October issue 2011
Profile: Shaista Wahidy
Rise and Shine
I saw Shaista Wahidy a couple of weeks ago, walking down my street with her three children, Shafay, Faiz and Eeman. Slim and petite, she looked young and fresh-faced. As she passed by my gate, I stepped out of my car and paused to say hello. Immediately friendly and forthcoming, we started to chat. She told me she had recently moved into our neighbourhood, and when I suggested a formal interview with Newsline, she agreed.
A recently returned expatriate, I realised I would tune in more often to Geo TV in the morning while abroad, to catch bits and pieces of Shaista’s Utho Jaago Pakistan, and marvel at her ability to reach out to women across society with her friendly attitude and positive persona. Usually, there are mixed reactions from Pakistani women here and abroad when one mentions Geo’s morning show. Some berate it for its corny content selected only to boost ratings, but many non-resident Pakistanis love it — it’s their lifeline to celebrities, fashion and general gup-shup. Some even admit that simply hearing people speak in Urdu on television makes them feel less homesick.
As one of the leading pioneers in the Pakistani morning show business, Shaista has evolved with this popular genre in the entertainment industry and is now ranked as the top morning show host in the country. With women calling in from Sindhi towns to the Punjabi hinterland and Rawalpindi suburbs, she is one of the few hosts who has the knack of giving a patient hearing to a desi housewife, a female fan and a male admirer, with equal grace.
At home in her comfort zone, where we meet for the interview casually over a morning cup of tea, Shaista is relaxed and laid back — no diva attitude, no artificial effervescence. Talking to her is easy; she is not self-conscious and dispels of formality immediately. In a white, collared kameez, tung pyjama and flat chappals, she looks simple in contrast to her daily professional fashion statement: the heavily embroidered outfits designed to augment the show.
One thing’s for sure, she has the gift of the gab. What strikes one right away is that she is not someone who minces her words, nor is she diplomatic just for the sake of it. She is incredibly candid about herself and the world around her. “Being bold makes you lonely,” she says, “But I have been this way to take action, empower myself and seize opportunities; power has not been given to me, I have taken daring steps to get it.”
Shaista began her television career more than six years ago with Indus Television where she auditioned as a news anchor, and then moved to host her own show within weeks. “I got my first lucky break with Indus TV’s Mr Ghazanfar Ali, who we call Baba. He is a man who knows how to direct people’s energies and give opportunities. Unlike so many others in the industry who prefer to pull you down, he reposed a lot of trust in me. I believe more than 60% of the fledgling actors, directors and anchors in Pakistan’s media took their first steps at the Indus network; it’s like a television institute.”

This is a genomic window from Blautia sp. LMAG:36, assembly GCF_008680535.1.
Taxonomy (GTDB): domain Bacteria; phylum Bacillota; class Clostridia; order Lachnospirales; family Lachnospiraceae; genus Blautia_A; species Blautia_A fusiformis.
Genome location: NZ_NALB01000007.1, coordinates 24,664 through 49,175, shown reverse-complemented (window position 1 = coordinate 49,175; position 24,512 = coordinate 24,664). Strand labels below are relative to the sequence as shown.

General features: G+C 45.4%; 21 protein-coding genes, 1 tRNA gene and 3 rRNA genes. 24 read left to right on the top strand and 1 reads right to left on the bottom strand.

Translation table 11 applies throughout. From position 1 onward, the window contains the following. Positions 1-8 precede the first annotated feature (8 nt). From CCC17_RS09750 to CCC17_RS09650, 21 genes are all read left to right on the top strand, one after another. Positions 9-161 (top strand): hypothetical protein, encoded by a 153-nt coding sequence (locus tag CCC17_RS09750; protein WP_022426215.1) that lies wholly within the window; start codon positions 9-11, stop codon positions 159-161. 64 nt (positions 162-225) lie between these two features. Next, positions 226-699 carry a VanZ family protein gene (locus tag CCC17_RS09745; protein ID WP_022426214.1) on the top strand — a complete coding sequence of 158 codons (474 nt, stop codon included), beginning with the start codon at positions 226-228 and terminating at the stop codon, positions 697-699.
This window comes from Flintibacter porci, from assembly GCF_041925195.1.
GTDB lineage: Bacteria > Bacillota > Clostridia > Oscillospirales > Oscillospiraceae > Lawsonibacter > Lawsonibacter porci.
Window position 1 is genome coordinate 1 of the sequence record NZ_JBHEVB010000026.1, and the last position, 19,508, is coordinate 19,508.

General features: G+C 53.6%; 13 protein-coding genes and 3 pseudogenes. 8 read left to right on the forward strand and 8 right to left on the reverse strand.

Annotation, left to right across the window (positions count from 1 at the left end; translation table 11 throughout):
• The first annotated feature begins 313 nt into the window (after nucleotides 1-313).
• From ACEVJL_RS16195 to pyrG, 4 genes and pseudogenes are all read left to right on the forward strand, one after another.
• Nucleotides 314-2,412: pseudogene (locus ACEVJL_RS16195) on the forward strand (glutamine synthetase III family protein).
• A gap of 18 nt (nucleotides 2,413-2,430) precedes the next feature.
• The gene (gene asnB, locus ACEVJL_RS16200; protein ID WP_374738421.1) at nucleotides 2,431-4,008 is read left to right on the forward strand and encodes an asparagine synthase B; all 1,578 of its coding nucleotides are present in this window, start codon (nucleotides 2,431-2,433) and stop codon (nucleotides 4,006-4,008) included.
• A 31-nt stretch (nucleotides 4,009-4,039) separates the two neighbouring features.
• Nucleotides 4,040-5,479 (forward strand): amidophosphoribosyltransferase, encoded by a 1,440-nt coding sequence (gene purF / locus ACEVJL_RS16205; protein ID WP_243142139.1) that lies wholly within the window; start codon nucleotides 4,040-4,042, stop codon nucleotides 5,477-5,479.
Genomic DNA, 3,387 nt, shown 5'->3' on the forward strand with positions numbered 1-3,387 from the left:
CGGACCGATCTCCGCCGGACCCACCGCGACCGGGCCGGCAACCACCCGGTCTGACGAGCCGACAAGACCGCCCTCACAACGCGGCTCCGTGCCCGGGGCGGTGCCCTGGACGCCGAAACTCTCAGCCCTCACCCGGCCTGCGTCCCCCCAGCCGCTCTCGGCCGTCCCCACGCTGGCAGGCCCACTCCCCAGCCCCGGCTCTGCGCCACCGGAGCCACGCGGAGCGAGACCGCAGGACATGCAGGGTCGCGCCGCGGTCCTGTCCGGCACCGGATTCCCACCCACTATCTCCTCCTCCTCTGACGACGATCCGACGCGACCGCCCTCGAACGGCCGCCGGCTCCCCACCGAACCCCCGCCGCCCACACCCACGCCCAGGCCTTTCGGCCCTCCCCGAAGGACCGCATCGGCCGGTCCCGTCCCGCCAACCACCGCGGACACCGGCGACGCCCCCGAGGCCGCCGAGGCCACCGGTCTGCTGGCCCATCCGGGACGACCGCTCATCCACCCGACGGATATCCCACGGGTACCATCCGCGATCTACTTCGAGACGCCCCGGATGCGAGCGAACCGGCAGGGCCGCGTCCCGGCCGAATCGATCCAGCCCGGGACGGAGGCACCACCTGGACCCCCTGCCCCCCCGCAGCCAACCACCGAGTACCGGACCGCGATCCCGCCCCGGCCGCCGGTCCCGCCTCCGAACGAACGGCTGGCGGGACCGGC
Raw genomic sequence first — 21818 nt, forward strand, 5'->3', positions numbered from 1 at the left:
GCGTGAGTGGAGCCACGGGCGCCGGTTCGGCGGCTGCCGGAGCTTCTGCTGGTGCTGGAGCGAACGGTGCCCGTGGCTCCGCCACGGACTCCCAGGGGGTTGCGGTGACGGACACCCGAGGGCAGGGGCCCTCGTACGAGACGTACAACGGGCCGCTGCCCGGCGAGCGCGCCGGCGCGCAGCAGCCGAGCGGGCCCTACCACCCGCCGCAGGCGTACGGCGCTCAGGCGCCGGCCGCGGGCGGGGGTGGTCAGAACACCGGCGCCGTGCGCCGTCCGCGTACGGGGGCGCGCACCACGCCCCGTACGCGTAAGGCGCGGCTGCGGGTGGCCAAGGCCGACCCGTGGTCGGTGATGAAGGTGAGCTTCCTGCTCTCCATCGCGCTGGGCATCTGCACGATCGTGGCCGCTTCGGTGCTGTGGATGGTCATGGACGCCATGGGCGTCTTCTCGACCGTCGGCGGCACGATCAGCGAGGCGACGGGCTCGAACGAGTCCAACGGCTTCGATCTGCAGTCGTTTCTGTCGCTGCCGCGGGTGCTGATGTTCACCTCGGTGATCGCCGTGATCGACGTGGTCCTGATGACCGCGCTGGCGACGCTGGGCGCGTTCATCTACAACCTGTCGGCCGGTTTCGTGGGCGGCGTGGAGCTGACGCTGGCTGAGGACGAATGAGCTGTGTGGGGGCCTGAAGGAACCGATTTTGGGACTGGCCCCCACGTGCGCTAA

Her tour of duty as a morning anchor began with ARY — first Bakhabar Savera focusing on socio-political themes and then Good Morning Pakistan, where she repositioned herself as an entertainment host and made her mark competing with Geo’s then morning diva, Nadia Khan.
Shaista made, what she defines as ‘the move of the millennium,’ when the broadcast powerhouse, Geo Entertainment, offered her the morning slot. “I didn’t take Nadia Khan’s naukri as people accused me of doing. I’m a fan of her spontaneity, even though some of things she said on TV were quite objectionable.” Apparently, Nadia had issues with her employers and her popularity graph was on the downturn, which prompted Geo in early 2010 to approach Shaista. By September last year, she was the new face for Geo mornings with the newly created Utho Jaago Pakistan.
But the real Shaista is rather different from the Shaista you see on TV — the TV host is a professional showbiz personality, the one at home is someone down-to-earth, with no delusions of grandeur. She makes no qualms about being a self-made success story, is vocal about things that matter, and has her feet firmly planted on the ground.